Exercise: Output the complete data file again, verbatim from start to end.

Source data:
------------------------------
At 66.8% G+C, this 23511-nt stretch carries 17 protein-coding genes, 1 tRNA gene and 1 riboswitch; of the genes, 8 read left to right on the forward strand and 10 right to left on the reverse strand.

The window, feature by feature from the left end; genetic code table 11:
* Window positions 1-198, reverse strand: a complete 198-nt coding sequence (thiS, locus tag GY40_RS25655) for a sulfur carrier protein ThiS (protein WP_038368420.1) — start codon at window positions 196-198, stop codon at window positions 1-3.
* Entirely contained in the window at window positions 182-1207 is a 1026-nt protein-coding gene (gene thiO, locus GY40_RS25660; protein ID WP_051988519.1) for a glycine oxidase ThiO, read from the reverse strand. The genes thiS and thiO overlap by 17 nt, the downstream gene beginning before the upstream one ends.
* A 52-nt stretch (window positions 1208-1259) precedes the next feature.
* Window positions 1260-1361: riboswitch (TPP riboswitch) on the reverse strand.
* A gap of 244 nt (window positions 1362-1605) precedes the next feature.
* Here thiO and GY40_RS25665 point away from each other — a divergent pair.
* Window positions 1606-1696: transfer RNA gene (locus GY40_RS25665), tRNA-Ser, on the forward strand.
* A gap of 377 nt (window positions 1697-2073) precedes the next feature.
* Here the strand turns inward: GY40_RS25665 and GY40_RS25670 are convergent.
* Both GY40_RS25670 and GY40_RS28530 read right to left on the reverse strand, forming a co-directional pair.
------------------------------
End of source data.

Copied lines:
At 66.8% G+C, this 23511-nt stretch carries 17 protein-coding genes, 1 tRNA gene and 1 riboswitch; of the genes, 8 read left to right on the forward strand and 10 right to left on the reverse strand.

The window, feature by feature from the left end; genetic code table 11:
* Window positions 1-198, reverse strand: a complete 198-nt coding sequence (thiS, locus tag GY40_RS25655) for a sulfur carrier protein ThiS (protein WP_038368420.1) — start codon at window positions 196-198, stop codon at window positions 1-3.
* Entirely contained in the window at window positions 182-1207 is a 1026-nt protein-coding gene (gene thiO, locus GY40_RS25660; protein ID WP_051988519.1) for a glycine oxidase ThiO, read from the reverse strand. The genes thiS and thiO overlap by 17 nt, the downstream gene beginning before the upstream one ends.
* A 52-nt stretch (window positions 1208-1259) precedes the next feature.
* Window positions 1260-1361: riboswitch (TPP riboswitch) on the reverse strand.
* A gap of 244 nt (window positions 1362-1605) precedes the next feature.
* Here thiO and GY40_RS25665 point away from each other — a divergent pair.
* Window positions 1606-1696: transfer RNA gene (locus GY40_RS25665), tRNA-Ser, on the forward strand.
* A gap of 377 nt (window positions 1697-2073) precedes the next feature.
* Here the strand turns inward: GY40_RS25665 and GY40_RS25670 are convergent.
* Both GY40_RS25670 and GY40_RS28530 read right to left on the reverse strand, forming a co-directional pair.